I was born into a world in which preference-expression was a highly evolved art form with the most important stakes imaginable. This high-stakes art form is called prayer. It has always been a mystery to me.
I have always claimed that a college professor’s teaching and research should feed each other and have tried to live that out, with occasional success. That teaching and research can be mutually supporting is a challenging enough idea for many academics. But supposing that the life of the mind, especially philosophy, and faith have much to say to each other is for many, from both the intellect and faith side of the claim, beyond the pale, simply because the intellect stereotypically is considered to be incompatible with faith. At best they can be separate rooms in a home, rooms between which no one ever passes.
Imagine my surprise, during a sabbatical semester several years ago, when I discovered over several weeks of daily prayer and reading of the Psalms with a couple of dozen monks that the wall between my faith and philosophy room is illusory—that both my mind and my faith want to inhabit the very same space. Not to argue or play a game of one upmanship, but rather to get to know each other and become equally committed to helping the guy whose house they inhabit learn to live a coherent and integrated life. I have been regularly surprised over the succeeding years at what percolates to the surface from this collaboration of faith and intellect. But even I did not expect to learn something about prayer from working on the faculty schedule in a large interdisciplinary academic program. As I began gathering materials over the summer for my next book project, I was reminded of just how difficult, annoying, and illuminating that process was when I directed this program for four years.
You can learn a lot about people by observing what happens when they are given the opportunity to express preferences about something. I went through the process of scheduling roughly eighty faculty into thirty three-person teams spread over three courses with two thousand enrolled students to take place during the next academic year four times—each year it became a bit more complicated, and that was my fault. One of the greatest faculty complaints over the more than twenty years that I have taught in this program is that the faculty had little to no say in whom we teach with or when. The process was as secretive as the wizard of Oz’s activities behind the curtain, with the faculty finding out the nature of two-thirds of their teaching load only when the schedule was made public as a fait accompli. You’ve been put with two colleagues with whom you cannot get along? Too bad. You’re lecturing at 8:30 on Monday morning with a seminar at 4:30 in the afternoon? Too bad again.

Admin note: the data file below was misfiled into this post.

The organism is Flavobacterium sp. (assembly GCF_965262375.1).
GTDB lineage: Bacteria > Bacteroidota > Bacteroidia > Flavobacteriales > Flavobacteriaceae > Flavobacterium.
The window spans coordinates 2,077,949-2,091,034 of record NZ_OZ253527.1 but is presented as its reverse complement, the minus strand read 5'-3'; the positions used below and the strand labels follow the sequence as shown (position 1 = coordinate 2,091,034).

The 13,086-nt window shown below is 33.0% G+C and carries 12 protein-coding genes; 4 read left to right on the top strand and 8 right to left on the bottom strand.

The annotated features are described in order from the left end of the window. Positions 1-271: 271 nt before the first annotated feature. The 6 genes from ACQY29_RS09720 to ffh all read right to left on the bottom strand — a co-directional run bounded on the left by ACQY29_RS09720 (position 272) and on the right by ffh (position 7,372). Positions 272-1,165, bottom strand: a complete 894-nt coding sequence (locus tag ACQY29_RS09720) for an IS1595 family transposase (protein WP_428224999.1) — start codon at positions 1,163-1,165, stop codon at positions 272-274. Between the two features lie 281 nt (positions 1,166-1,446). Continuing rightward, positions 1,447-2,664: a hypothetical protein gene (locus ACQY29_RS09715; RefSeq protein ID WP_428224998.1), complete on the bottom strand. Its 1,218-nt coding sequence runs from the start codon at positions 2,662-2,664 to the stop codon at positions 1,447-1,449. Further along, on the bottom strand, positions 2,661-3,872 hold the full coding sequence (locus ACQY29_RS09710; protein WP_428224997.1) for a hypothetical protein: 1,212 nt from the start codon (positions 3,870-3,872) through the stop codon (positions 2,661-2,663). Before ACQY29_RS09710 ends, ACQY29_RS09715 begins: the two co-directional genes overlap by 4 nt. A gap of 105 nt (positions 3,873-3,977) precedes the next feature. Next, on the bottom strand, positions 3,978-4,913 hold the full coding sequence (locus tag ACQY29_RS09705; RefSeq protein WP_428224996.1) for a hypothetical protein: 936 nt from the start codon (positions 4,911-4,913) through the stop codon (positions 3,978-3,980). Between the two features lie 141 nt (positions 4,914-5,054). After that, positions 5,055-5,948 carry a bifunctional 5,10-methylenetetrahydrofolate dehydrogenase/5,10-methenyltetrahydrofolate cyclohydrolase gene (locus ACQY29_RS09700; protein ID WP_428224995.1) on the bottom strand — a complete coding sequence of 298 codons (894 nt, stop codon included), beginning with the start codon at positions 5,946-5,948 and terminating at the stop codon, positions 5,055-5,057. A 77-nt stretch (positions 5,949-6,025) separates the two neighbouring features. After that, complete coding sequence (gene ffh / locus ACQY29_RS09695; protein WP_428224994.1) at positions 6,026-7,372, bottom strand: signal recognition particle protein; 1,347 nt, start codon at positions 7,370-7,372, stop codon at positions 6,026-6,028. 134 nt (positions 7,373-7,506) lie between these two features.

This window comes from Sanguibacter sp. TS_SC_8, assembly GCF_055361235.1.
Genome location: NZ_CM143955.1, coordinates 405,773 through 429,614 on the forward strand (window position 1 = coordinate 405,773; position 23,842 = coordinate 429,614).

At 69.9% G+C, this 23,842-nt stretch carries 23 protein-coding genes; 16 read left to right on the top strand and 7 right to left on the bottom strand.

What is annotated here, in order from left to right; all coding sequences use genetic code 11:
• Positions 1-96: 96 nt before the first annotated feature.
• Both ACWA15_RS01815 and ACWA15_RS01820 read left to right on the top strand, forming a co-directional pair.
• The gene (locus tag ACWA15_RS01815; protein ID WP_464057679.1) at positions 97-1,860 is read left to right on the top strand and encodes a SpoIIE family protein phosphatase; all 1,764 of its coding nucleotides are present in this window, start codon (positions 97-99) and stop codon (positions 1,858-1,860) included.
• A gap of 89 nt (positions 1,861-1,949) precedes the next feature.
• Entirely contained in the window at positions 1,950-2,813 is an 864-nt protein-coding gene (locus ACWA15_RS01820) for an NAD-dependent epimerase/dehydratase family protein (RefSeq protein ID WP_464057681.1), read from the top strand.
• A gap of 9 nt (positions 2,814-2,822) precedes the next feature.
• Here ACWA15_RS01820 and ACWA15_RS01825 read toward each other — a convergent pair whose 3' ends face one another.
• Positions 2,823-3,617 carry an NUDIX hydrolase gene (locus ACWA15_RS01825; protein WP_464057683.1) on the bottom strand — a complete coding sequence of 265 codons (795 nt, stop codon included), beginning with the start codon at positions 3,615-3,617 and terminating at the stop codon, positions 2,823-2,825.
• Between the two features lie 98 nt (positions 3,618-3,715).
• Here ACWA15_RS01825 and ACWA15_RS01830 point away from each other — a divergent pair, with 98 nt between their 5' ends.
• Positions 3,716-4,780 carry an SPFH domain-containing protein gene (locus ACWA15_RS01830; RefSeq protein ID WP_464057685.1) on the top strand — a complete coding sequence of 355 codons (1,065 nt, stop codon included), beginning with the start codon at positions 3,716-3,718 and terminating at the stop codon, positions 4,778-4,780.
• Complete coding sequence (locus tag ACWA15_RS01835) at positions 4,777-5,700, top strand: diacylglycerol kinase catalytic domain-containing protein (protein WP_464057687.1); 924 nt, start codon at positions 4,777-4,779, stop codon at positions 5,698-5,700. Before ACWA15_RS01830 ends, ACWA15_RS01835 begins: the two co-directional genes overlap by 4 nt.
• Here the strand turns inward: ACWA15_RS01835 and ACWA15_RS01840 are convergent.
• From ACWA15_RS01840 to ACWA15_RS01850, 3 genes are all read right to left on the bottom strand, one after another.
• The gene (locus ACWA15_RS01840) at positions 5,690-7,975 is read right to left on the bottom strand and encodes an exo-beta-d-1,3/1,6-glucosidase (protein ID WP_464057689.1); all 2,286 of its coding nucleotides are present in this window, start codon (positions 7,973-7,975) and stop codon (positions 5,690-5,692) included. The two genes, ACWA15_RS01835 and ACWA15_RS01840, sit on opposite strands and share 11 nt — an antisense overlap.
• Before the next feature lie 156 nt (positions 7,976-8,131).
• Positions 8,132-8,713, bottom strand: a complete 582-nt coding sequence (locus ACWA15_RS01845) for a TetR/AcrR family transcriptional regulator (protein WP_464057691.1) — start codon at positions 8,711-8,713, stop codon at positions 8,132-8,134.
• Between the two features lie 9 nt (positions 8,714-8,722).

So when I became director, I pulled back the curtain on the process, just a bit, inviting faculty to suggest whom they would like to teach with and those they wouldn’t, as well as indicating their top three time slot preferences from the ten available in each semester. Promising only that I would “do my best” with their suggestions, the preferences began to roll in. Two pages of them, single spaced, the first year, increasing gradually each year to the five single-spaced pages I received the fourth year by the deadline, after which I pulled the curtain closed and began solving the thirty-six sided Rubik’s cube I had created. I cursed my foolishness in pulling back the curtain several times over my time as director, but I do care (at least a little bit) about freedom of choice—this is what happens when you invite people’s preferences. They will tell you, sometimes in excruciating detail. And I learned a lot about my colleagues and about myself.